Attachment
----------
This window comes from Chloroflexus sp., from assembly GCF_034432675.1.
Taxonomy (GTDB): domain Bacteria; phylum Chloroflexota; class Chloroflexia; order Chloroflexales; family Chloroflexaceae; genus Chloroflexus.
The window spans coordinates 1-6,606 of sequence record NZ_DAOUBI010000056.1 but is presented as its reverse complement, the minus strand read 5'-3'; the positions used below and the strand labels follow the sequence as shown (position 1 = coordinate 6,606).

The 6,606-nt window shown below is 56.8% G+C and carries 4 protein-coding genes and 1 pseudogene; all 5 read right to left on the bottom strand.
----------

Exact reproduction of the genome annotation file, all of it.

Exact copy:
This window comes from Chloroflexus sp., from assembly GCF_034432675.1.
Taxonomy (GTDB): domain Bacteria; phylum Chloroflexota; class Chloroflexia; order Chloroflexales; family Chloroflexaceae; genus Chloroflexus.
The window spans coordinates 1-6,606 of sequence record NZ_DAOUBI010000056.1 but is presented as its reverse complement, the minus strand read 5'-3'; the positions used below and the strand labels follow the sequence as shown (position 1 = coordinate 6,606).

The 6,606-nt window shown below is 56.8% G+C and carries 4 protein-coding genes and 1 pseudogene; all 5 read right to left on the bottom strand.